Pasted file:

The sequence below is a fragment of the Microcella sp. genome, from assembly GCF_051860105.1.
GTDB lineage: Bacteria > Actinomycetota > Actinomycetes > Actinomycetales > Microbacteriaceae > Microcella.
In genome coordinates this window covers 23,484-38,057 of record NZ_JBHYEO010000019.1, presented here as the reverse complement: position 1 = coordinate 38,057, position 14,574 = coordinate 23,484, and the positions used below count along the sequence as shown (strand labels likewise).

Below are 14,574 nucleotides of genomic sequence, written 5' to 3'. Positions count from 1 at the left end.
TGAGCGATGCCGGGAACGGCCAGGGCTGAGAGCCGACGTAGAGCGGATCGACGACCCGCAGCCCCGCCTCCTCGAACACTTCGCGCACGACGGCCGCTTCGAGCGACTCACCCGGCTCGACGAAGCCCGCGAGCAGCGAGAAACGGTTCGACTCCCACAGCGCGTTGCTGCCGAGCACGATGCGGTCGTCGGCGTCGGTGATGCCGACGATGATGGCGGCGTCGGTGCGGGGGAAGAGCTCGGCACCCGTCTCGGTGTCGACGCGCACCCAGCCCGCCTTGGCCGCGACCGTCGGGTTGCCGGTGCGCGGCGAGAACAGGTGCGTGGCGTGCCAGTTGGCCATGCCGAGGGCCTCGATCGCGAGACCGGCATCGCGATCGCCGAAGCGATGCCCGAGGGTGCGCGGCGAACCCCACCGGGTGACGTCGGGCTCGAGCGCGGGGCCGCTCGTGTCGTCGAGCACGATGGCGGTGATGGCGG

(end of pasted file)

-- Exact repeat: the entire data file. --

The sequence below is a fragment of the Microcella sp. genome, from assembly GCF_051860105.1.
GTDB lineage: Bacteria > Actinomycetota > Actinomycetes > Actinomycetales > Microbacteriaceae > Microcella.
In genome coordinates this window covers 23,484-38,057 of record NZ_JBHYEO010000019.1, presented here as the reverse complement: position 1 = coordinate 38,057, position 14,574 = coordinate 23,484, and the positions used below count along the sequence as shown (strand labels likewise).

Below are 14,574 nucleotides of genomic sequence, written 5' to 3'. Positions count from 1 at the left end.
TGAGCGATGCCGGGAACGGCCAGGGCTGAGAGCCGACGTAGAGCGGATCGACGACCCGCAGCCCCGCCTCCTCGAACACTTCGCGCACGACGGCCGCTTCGAGCGACTCACCCGGCTCGACGAAGCCCGCGAGCAGCGAGAAACGGTTCGACTCCCACAGCGCGTTGCTGCCGAGCACGATGCGGTCGTCGGCGTCGGTGATGCCGACGATGATGGCGGCGTCGGTGCGGGGGAAGAGCTCGGCACCCGTCTCGGTGTCGACGCGCACCCAGCCCGCCTTGGCCGCGACCGTCGGGTTGCCGGTGCGCGGCGAGAACAGGTGCGTGGCGTGCCAGTTGGCCATGCCGAGGGCCTCGATCGCGAGACCGGCATCGCGATCGCCGAAGCGATGCCCGAGGGTGCGCGGCGAACCCCACCGGGTGACGTCGGGCTCGAGCGCGGGGCCGCTCGTGTCGTCGAGCACGATGGCGGTGATGGCGG